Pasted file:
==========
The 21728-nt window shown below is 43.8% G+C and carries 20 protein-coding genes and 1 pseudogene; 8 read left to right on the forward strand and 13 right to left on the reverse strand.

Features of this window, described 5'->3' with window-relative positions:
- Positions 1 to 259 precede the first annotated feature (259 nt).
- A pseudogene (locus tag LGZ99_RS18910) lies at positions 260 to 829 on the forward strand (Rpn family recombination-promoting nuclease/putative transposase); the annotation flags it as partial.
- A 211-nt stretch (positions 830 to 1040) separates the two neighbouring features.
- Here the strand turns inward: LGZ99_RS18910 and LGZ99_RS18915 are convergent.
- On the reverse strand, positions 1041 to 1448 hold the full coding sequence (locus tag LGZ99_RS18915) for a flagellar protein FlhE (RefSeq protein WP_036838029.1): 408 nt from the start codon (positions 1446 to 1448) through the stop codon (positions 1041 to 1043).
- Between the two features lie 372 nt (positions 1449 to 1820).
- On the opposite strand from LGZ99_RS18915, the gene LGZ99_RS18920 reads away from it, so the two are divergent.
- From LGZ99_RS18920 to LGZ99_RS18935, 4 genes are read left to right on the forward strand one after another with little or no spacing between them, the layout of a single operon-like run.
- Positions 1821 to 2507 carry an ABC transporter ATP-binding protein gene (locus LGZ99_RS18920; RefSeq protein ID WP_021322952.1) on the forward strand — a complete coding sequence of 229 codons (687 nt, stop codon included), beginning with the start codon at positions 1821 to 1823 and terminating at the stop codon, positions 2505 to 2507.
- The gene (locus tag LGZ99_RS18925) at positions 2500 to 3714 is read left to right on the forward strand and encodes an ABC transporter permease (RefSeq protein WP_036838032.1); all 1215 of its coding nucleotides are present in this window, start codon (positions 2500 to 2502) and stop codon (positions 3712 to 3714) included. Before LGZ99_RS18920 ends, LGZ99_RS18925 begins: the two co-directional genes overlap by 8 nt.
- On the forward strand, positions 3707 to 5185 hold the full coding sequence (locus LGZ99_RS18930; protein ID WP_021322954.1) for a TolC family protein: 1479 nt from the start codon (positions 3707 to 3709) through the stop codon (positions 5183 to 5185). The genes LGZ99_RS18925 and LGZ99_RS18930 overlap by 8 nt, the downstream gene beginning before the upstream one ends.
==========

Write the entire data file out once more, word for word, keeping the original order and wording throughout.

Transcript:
The 21728-nt window shown below is 43.8% G+C and carries 20 protein-coding genes and 1 pseudogene; 8 read left to right on the forward strand and 13 right to left on the reverse strand.

Features of this window, described 5'->3' with window-relative positions:
- Positions 1 to 259 precede the first annotated feature (259 nt).
- A pseudogene (locus tag LGZ99_RS18910) lies at positions 260 to 829 on the forward strand (Rpn family recombination-promoting nuclease/putative transposase); the annotation flags it as partial.
- A 211-nt stretch (positions 830 to 1040) separates the two neighbouring features.
- Here the strand turns inward: LGZ99_RS18910 and LGZ99_RS18915 are convergent.
- On the reverse strand, positions 1041 to 1448 hold the full coding sequence (locus tag LGZ99_RS18915) for a flagellar protein FlhE (RefSeq protein WP_036838029.1): 408 nt from the start codon (positions 1446 to 1448) through the stop codon (positions 1041 to 1043).
- Between the two features lie 372 nt (positions 1449 to 1820).
- On the opposite strand from LGZ99_RS18915, the gene LGZ99_RS18920 reads away from it, so the two are divergent.
- From LGZ99_RS18920 to LGZ99_RS18935, 4 genes are read left to right on the forward strand one after another with little or no spacing between them, the layout of a single operon-like run.
- Positions 1821 to 2507 carry an ABC transporter ATP-binding protein gene (locus LGZ99_RS18920; RefSeq protein ID WP_021322952.1) on the forward strand — a complete coding sequence of 229 codons (687 nt, stop codon included), beginning with the start codon at positions 1821 to 1823 and terminating at the stop codon, positions 2505 to 2507.
- The gene (locus tag LGZ99_RS18925) at positions 2500 to 3714 is read left to right on the forward strand and encodes an ABC transporter permease (RefSeq protein WP_036838032.1); all 1215 of its coding nucleotides are present in this window, start codon (positions 2500 to 2502) and stop codon (positions 3712 to 3714) included. Before LGZ99_RS18920 ends, LGZ99_RS18925 begins: the two co-directional genes overlap by 8 nt.
- On the forward strand, positions 3707 to 5185 hold the full coding sequence (locus LGZ99_RS18930; protein ID WP_021322954.1) for a TolC family protein: 1479 nt from the start codon (positions 3707 to 3709) through the stop codon (positions 5183 to 5185). The genes LGZ99_RS18925 and LGZ99_RS18930 overlap by 8 nt, the downstream gene beginning before the upstream one ends.